A Health Savings Account (HSA) is a tax-deferred account to be used exclusively for paying medical expenses. Funds placed in the account can grow tax free through investments or just accumulate interest in the savings account. In contrast to Flexible Spending Arrangements (FSAs), the funds in HSAs are not lost at the end of the year and can continue to be used by the holder even if he or she leaves the employer.
"The Medicare Prescription Drug, Improvement, and Modernization Act of 2003" was signed into law by President Bush on Dec. 8, 2003.
HSA holders must be enrolled in a high deductible health plan–a plan with a minimum deductible of $1,100 for individuals and $2,200 for families–and cannot have any other form of first-dollar coverage, be claimed as a dependent on someone else’s tax return or be enrolled in Medicare in order to be eligible. HSA holders who later choose to enroll in Medicare must stop making HSA contributions, but can continue to use the money already in the account tax free.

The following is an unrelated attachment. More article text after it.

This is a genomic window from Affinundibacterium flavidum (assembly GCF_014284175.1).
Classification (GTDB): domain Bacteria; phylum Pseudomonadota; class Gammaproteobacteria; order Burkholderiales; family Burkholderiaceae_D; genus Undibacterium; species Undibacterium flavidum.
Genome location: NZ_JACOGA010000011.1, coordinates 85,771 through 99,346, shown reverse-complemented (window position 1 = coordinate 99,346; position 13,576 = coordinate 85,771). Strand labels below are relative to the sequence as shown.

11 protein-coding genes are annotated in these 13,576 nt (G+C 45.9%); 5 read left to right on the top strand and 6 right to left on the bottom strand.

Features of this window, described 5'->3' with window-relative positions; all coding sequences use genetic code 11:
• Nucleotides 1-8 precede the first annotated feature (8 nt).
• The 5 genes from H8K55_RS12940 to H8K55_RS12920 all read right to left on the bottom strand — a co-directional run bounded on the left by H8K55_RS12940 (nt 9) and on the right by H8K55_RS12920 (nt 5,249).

Claim up to $26,000 per W2 Employee
- Billions of dollars in funding available
- Funds are available to U.S. Businesses NOW
- This is not a loan. These tax credits do not need to be repaid
Medical expenses must be paid out-of-pocket until the deductible is reached, and the money in the HSA can be used to cover these costs. Both employers and employees can contribute to the HSA. For 2008, individuals can contribute up to $2,900 and families can contribute up to $5,800. Contributions to the HSA are tax free and will never be taxed if used for legitimate medical expenses. HSA funds used for non-medical expenses will be subject to a 10 percent tax penalty unless the holder is over 65 or becomes disabled.